Drift, Fly and Collect Power-Ups in Mario Kart 7

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Mario Kart has always been an institution built around simple kart racing with an addictive multiplayer quality that has been unmatched by rivals. That’s the way it was when Mario Kart 64 was introduced with split-screen driving; that’s the way it was when Mario Kart DS stormed the portable scene; and that’s the way it was when Mario Kart Wii arrived with multiple control options and online play. We can only assume that’s the way it’ll be when the series goes into the third dimension on December 4, with the release of Mario Kart 7 on the 3DS. Nintendo recently invited us to go hands-on with the game to get an idea what to expect.

First off, that “old” feeling of Mario Kart remains intact, so if you were worried you wouldn’t be able to complete power drifts or launch power-ups, you’re mistaken. The gameplay has been refined to work almost perfectly with the 3DS control scheme. You can still steer around corners, drift and earn yourself a cool little boost bonus, and pick up power-ups. These are highlighted by glowing question blocks that range from small range stuff, like turbo boost mushrooms and turtle shells, to heavy duty weapons, such as a spiked homing shell and a mud bomb that spits across the screen.

That’s not to say the gameplay is ancient. Nintendo has thrown in a couple of new tricks to keep things interesting. You can now drive underwater, so you don’t have to worry about coming to a halt anytime that you touch the stuff (though you still want to watch out for deep puddles or anything that you can get stuck in). You can also fly, with the addition of a cool hang glider prop that pops out from the back of your vehicle. This automatically kicks in once you go flying in the air on a jump, and you can soar up, down, left, and right. As long as you remain in the air, the hang glider stays open. You can use this to your advantage too, picking up coins and then swooping down for a quick speed boost before landing and getting back on the road.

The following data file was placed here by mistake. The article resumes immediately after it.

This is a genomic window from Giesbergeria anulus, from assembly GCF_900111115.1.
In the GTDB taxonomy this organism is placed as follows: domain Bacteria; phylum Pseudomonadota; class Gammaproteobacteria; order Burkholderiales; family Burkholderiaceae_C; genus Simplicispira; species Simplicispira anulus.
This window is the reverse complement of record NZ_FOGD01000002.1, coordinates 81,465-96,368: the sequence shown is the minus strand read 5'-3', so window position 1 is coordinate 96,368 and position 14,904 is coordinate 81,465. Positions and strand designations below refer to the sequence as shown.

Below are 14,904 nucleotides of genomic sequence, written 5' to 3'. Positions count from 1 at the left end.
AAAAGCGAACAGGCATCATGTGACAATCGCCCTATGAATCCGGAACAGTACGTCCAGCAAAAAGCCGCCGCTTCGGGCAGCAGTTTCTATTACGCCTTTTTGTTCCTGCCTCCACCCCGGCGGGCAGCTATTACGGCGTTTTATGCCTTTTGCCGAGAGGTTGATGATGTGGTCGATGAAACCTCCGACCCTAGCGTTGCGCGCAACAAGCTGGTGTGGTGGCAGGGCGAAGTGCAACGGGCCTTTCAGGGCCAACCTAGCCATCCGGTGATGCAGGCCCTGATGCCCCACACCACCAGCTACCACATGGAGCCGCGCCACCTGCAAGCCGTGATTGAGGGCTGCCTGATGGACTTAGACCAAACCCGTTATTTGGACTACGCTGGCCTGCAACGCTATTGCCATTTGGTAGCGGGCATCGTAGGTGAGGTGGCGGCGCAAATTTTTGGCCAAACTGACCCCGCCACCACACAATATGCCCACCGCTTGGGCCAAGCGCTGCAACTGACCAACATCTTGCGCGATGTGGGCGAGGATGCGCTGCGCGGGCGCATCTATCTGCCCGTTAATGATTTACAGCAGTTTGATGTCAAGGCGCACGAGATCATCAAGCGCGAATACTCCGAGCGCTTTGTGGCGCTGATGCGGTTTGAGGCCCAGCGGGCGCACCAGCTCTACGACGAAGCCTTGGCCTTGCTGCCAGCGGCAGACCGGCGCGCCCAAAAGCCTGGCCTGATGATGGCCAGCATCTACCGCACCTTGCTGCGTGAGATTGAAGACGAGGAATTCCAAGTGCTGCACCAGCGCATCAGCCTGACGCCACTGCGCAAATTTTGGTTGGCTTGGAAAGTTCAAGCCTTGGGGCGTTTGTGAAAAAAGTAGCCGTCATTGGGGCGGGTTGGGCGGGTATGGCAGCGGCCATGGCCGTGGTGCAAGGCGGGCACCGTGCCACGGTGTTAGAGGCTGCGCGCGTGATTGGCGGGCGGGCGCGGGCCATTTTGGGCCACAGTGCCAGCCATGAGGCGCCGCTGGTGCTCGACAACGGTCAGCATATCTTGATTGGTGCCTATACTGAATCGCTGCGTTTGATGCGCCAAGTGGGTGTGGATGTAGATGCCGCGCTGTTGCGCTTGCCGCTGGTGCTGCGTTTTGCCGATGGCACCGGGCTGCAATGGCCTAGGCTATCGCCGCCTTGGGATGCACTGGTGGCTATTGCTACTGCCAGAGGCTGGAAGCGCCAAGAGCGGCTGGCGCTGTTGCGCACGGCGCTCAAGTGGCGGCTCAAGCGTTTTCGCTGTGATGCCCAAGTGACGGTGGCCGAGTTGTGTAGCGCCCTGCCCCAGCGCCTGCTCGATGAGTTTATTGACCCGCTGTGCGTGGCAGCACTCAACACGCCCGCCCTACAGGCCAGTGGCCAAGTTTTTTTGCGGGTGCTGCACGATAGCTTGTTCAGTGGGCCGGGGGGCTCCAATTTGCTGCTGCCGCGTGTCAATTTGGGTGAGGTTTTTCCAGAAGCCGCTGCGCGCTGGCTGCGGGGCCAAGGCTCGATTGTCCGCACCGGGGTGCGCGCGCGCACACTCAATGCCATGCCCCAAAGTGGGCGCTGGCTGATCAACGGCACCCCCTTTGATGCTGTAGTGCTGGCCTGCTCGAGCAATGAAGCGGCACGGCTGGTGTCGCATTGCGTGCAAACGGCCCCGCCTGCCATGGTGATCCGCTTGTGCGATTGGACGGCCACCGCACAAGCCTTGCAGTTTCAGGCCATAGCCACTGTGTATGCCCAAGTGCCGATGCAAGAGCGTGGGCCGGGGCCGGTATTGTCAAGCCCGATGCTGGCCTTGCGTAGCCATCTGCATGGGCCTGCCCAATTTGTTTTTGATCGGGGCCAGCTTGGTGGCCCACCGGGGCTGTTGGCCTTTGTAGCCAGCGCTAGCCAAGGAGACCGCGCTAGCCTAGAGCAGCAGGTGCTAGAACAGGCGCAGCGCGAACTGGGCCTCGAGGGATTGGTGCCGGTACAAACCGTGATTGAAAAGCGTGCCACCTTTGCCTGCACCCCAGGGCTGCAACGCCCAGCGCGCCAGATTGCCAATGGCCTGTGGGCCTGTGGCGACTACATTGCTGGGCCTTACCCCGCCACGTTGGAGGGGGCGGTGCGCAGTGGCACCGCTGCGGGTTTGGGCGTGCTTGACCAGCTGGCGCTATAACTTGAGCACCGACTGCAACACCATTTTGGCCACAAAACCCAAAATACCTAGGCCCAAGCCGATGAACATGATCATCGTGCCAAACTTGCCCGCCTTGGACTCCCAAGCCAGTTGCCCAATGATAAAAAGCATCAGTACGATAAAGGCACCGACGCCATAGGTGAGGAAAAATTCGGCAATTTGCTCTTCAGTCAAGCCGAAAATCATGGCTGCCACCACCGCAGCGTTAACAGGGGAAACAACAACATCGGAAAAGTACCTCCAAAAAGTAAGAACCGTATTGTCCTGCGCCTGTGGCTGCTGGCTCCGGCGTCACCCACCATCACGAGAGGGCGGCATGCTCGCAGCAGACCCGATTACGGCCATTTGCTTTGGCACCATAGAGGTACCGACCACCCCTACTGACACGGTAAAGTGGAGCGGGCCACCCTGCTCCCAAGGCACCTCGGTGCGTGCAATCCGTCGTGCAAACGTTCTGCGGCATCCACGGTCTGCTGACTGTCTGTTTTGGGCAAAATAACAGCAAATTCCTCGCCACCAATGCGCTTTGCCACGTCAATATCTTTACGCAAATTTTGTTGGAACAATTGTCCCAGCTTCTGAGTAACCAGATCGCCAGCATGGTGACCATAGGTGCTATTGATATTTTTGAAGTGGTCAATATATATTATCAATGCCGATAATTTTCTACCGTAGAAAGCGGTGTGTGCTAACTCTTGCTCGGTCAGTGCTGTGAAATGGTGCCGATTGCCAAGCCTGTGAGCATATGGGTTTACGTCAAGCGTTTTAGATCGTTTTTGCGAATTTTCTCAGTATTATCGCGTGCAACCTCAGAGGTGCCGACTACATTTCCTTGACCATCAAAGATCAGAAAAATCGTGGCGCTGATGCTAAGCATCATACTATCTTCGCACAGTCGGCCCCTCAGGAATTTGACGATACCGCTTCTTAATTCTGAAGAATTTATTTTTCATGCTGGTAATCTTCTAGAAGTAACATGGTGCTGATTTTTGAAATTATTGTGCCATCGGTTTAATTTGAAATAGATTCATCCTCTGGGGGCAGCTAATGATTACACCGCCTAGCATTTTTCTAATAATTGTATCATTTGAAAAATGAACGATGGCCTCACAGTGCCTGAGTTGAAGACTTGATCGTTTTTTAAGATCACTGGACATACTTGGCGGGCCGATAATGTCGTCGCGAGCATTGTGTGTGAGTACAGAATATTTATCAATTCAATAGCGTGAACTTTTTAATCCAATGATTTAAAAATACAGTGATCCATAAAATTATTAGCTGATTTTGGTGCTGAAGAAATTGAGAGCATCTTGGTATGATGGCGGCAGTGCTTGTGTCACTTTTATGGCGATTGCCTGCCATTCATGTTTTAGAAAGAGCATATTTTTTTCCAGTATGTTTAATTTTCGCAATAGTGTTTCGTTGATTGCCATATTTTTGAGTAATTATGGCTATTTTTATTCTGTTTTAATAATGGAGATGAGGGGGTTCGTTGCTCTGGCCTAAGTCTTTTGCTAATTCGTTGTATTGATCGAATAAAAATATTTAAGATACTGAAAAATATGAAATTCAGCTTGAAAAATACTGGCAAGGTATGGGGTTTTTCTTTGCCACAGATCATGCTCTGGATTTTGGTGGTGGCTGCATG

Of course, what players will no doubt like the most are the 3D visuals. So far, based on our hands-on impressions of the game, Nintendo has delivered in spades. The game looks exhilarating zooming into the third dimension, with wonderfully detailed tracks and a real sense of awe as you go flying down the road and through the air. The frame rate remains steady as well, though we were not able to test the multiplayer mode to see how it holds up online. The traditional Mario animations remain intact – for both him and his cavalcade of racing friends taken from the series – and the power-ups look great, especially the ink explosion. It can actually be a real distraction this time around when you’re trying to see the road.

Along with traditional settings, Nintendo has also included a new first-person mode – you can sit on the front of the vehicle and do the steering via gyroscopic controls. Granted, you’ll want to turn off the 3D for this mode, as it can be slightly distracting due to the shifting screen. Once that’s done, you’ll want to give this a try and see if it suits you. Though we prefer the traditional control set-up, this is something interesting to try out, especially if you’ve mastered every corner.

Mario Kart 7 will also introduce a new customization angle. Though we didn’t get to see much of it during our hands-on time, we did get a glimpse of the various vehicles each character would have to choose from and the small modifications they could make so that the ride felt more like their own.

Once the final game does surface, players can look forward to racing through a number of single-player circuits, while also engaging in online races via the Wi-Fi Connection. If friends aren’t online to compete in real time, they can also store “ghost data”, which lets players compete against their best efforts without them even being there. This feature alone should keep players – and their friends – busy for months at a time.

Mario Kart 7 looks to be the best entry in the series to date, even out-lapping the popular Wii edition that’s still a party favorite to this day. Thanks to Nintendo for allowing us a chance to go on a road test with it. We’ll be back to review the final game this December!

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Robert Workman
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